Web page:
In such a rapidly changing market, it’s impossible to know exactly what new legislation is going to come our way and the specific impact this will have on your payroll process. The introduction of gender pay gap reporting and the apprenticeship levy in 2017 meant that new data had to be collected and reported on, and new processes had to be put in place, which in turn resulted in increased processing times. There are only going to be further future legislation changes to come, and whilst we don’t know what individual changes may be implemented, there are common impacts of legislation you should anticipate and therefore plan for in advance.

Longer Processing Times

The introduction of new legislation can bring along additional payroll processing steps, and therefore longer processing times comes along with this. This was much the case with the introduction of Real Time Information (RTI), which was one of the most significant recent changes in PAYE. Whilst this was introduced in order to make processes more efficient, it requires informing HMRC every time you pay your employees. This legislation change added a new step into the overall payroll process, which therefore increases the overall time payroll processing takes. With this in mind for any additional legislation changes, ensure you have the resource and time to respond to longer processing times going forward.

Additional In-House Training & Recruitment

As a payroll provider, adhering to legislation is a vital step in processing payroll accurately for all your clients. With new legislation, you may have to plan for additional in-house training opportunities for your teams to ensure they are well informed and up to date with these changes. In some cases, you may be required to hire an additional member in your team to cater for these legislation changes, but naturally this depends on the nature of the laws and current skill set of your team.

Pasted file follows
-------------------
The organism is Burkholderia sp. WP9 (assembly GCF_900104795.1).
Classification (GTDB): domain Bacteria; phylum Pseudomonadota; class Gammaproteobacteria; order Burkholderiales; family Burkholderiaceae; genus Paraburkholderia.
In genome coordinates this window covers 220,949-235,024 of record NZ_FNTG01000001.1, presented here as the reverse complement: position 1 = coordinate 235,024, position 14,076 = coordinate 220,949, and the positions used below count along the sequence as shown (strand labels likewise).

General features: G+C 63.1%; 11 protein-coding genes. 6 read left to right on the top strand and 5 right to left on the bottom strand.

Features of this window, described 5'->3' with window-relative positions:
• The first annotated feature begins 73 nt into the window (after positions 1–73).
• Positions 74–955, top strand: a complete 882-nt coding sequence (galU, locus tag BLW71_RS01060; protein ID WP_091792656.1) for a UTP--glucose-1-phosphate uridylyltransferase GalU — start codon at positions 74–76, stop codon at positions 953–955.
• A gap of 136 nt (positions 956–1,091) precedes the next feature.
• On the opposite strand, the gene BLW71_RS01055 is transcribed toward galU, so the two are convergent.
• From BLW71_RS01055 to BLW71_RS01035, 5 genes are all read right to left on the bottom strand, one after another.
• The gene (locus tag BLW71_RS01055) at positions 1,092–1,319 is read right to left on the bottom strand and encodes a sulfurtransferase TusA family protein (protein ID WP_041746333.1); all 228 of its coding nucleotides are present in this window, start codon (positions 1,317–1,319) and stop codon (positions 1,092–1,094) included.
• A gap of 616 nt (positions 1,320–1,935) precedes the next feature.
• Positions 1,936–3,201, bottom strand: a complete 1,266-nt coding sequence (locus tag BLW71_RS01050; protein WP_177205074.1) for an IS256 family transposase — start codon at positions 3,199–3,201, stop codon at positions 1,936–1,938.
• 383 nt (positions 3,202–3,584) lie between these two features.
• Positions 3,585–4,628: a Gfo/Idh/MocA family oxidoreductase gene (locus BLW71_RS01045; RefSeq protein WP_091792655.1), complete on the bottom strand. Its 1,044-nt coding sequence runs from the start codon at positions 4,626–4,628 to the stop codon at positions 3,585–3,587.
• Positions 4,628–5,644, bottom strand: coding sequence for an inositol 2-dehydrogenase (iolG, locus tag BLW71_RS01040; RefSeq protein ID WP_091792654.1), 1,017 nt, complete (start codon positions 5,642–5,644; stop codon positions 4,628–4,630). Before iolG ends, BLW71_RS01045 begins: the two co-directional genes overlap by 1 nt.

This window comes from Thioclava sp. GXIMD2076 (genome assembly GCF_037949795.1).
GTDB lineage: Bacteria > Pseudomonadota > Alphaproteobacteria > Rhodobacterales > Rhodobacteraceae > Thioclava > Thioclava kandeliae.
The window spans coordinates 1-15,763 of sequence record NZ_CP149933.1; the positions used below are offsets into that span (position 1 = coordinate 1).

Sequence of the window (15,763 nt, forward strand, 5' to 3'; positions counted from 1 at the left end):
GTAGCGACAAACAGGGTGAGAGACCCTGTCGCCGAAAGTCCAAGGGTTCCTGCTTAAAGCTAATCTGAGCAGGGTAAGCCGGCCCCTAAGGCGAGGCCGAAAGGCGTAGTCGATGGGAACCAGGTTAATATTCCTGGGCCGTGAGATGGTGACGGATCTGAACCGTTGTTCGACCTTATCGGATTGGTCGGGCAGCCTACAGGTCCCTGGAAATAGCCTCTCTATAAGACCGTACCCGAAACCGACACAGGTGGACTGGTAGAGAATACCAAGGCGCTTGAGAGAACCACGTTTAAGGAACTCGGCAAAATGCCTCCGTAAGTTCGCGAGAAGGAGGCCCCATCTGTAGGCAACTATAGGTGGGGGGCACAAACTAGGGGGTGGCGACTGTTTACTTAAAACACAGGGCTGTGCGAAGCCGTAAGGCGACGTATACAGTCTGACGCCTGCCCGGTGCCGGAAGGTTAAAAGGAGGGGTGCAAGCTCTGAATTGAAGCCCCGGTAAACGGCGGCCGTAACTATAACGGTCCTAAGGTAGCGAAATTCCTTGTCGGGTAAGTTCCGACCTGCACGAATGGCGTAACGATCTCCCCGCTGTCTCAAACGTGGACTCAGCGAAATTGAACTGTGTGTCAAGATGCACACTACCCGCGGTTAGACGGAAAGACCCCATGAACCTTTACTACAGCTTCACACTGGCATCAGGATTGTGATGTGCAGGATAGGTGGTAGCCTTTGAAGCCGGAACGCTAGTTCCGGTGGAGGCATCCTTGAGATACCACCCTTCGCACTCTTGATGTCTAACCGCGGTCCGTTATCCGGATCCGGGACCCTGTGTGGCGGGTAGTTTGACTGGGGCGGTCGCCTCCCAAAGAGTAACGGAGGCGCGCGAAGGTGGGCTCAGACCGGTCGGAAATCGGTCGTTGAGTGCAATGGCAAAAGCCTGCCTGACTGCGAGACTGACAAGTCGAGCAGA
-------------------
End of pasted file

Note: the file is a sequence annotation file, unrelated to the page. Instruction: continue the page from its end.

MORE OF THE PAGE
Meeting room for training

New Factors Require Monitoring

With new legislation comes new factors that require monitoring and recording so that you can ensure you’re working in accordance with new legislation rules. Planning for new factors that may require monitoring, and the resource this requires is crucial in your payroll process. There may be additional steps you have to implement into your existing processes in order to cater for these changes, so ensuring you have the capacity to deal with this is key. On top of this, you will have to consider how you plan to store this data and the data protection rules that come in line with this.


The introduction of the General Data Protection Regulation (GDPR) in May 2018 brings along with it various implications for the payroll process, but luckily this is something that you can better plan and anticipate for. Thinking about the ways you store and access personal data will be key in your process, and in line with this it will be important to think about the in-house training this requires. How will you need to change your processes and roles of your employees to act in line with this significant legislation change?

Naturally, the ways you have to adapt your payroll process to adhere to legislation largely depends on the nature of the change, and how much this affects how you currently operate. However, thinking about the above factors puts you in a strong position to better adapt to these changes. If you’re feeling a little lost with all the legislation changes, you can read more about Gender Pay Gap Reporting and payroll duties in terms of The Apprenticeship Levy over on our blog. Our team are dedicated to complying to legislation every time, so why not get in touch to see how we can assist you in your Payroll Processing further.

Last Updated on 9 months by Gary Parsons

Author: Gary Parsons
Gary is CEO at Talk Staff, passionate about the role that people play in helping build long-term and sustainable businesses. He sits on local business advisory boards and has been key in leading the growth of Talk Staff from inception in 2009.